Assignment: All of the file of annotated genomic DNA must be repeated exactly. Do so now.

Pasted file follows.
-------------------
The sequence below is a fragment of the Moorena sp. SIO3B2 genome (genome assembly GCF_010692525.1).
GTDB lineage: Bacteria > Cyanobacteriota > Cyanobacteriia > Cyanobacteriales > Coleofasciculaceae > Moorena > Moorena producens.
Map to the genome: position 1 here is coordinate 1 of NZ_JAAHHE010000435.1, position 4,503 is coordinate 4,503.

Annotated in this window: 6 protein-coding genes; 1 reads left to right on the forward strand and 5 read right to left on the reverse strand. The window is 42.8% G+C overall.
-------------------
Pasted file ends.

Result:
The sequence below is a fragment of the Moorena sp. SIO3B2 genome (genome assembly GCF_010692525.1).
GTDB lineage: Bacteria > Cyanobacteriota > Cyanobacteriia > Cyanobacteriales > Coleofasciculaceae > Moorena > Moorena producens.
Map to the genome: position 1 here is coordinate 1 of NZ_JAAHHE010000435.1, position 4,503 is coordinate 4,503.

Annotated in this window: 6 protein-coding genes; 1 reads left to right on the forward strand and 5 read right to left on the reverse strand. The window is 42.8% G+C overall.